Yes, this was another corking episode of Line of Duty, the BBC2 cop show that keeps on giving.
Just when you thought Keeley Hawes’ Lindsay Denton was bang to rights as the villain of the piece, suddenly we don’t seem quite so sure.
Hawes put in another grueling acting stint as the unpopular copper who may – or may not – have set up her colleagues for an ambush which killed three colleagues and a protected witness. But her finely weighted performance also tugged at the heartstrings.
Even if she is guilty, the nasty roughing up she got in prison (for an enthusiastic piano player, having boiling water poured over her hands by those nasty, hatchet-faced guards is probably as bad as it gets) would still be pretty bad.
If she’s innocent – well. My God. This would be suffering on an operatic scale.
And it’s not as if the anti-corruption coppers (Vicky McClure’s randy Fleming, Martin Compston’s randier Arnott) are whiter than white. And they look like doing a pretty good job of sabotaging their own investigation through a series of personal misdemeanors, which were fleshed out (in every sense) this episode.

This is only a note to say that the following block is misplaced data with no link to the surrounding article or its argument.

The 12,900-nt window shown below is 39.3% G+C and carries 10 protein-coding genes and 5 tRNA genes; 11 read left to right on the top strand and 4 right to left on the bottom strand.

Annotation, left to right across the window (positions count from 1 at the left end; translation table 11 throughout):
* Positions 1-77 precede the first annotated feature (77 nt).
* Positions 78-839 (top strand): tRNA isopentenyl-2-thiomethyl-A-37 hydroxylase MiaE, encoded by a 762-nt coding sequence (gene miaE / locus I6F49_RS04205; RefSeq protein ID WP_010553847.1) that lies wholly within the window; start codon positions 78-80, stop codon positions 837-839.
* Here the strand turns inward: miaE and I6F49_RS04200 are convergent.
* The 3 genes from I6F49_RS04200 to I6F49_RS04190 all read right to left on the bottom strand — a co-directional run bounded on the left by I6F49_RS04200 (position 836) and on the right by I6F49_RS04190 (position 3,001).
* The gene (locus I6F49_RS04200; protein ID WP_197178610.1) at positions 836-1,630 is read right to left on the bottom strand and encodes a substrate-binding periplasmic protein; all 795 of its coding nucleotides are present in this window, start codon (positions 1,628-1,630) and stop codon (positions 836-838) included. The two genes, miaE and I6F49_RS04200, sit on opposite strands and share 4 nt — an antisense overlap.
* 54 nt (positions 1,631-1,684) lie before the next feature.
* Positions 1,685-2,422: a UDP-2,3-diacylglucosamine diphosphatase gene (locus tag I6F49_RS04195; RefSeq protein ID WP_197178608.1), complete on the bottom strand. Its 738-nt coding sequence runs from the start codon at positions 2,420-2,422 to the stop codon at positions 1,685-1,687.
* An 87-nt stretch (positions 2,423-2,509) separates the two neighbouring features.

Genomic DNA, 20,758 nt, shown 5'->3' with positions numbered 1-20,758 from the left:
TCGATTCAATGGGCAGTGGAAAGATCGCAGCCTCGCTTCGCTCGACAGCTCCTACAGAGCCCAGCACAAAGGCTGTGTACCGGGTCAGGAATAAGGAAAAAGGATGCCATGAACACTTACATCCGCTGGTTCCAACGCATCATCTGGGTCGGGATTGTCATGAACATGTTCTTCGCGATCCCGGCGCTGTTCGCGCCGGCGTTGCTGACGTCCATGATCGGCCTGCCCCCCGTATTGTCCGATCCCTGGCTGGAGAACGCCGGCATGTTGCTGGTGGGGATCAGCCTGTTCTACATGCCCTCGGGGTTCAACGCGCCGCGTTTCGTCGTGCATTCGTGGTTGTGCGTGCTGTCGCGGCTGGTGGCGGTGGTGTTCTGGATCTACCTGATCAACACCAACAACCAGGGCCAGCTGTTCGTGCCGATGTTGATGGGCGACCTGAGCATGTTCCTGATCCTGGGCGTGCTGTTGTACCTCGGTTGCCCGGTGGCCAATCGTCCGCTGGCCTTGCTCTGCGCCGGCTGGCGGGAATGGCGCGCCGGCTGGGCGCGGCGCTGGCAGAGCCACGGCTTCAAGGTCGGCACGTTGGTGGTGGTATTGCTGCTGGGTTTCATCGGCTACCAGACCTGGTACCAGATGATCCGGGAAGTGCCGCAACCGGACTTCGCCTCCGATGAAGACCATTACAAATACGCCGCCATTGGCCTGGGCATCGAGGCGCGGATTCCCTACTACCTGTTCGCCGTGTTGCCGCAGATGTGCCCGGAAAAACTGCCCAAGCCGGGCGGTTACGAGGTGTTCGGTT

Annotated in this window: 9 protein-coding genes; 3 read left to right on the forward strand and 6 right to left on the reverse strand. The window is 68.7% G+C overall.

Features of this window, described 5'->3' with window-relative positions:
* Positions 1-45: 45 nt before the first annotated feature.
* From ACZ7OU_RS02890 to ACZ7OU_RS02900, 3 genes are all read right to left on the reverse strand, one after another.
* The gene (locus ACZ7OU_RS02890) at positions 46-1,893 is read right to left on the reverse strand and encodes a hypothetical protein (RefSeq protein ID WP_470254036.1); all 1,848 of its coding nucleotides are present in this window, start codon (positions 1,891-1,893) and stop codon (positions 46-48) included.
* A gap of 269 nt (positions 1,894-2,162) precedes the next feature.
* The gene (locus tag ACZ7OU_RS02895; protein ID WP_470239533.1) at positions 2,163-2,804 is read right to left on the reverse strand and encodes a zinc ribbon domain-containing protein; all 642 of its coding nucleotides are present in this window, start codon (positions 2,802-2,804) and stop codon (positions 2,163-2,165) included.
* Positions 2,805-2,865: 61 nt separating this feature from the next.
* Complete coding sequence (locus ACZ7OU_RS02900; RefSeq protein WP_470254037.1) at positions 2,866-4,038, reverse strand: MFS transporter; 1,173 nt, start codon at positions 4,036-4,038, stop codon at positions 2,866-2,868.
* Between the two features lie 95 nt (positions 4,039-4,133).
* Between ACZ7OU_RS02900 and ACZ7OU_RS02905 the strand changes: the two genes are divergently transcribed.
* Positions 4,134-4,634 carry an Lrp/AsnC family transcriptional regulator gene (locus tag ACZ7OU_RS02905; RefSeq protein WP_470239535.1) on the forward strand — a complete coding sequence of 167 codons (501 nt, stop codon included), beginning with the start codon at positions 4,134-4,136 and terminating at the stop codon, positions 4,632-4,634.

For me this series, like a lot of great TV drama, is especially good at creating expectations and then pulling the rug from under you.
But what did you think? Do you think Denton dunnit? Who is behind the ambush?
And why, in your view, is it so blimming good? Post your comments below…
Ben has worked as a professional journalist specialising in TV and the arts for nearly twenty years. After a two year stint on local newspapers in the mid 1990s, he spent more than 5 years as the broadcast reporter at the Stage newspaper. Following that he enjoyed staff reporting positions at the Sunday Mirror and the Sunday Times breaking stories and writing features before settling as a full time freelance writing for an array of newspapers and magazines - but mainly for the Guardian, Evening Standard, Broadcast, Independent and the New Statesman where he wrote a column.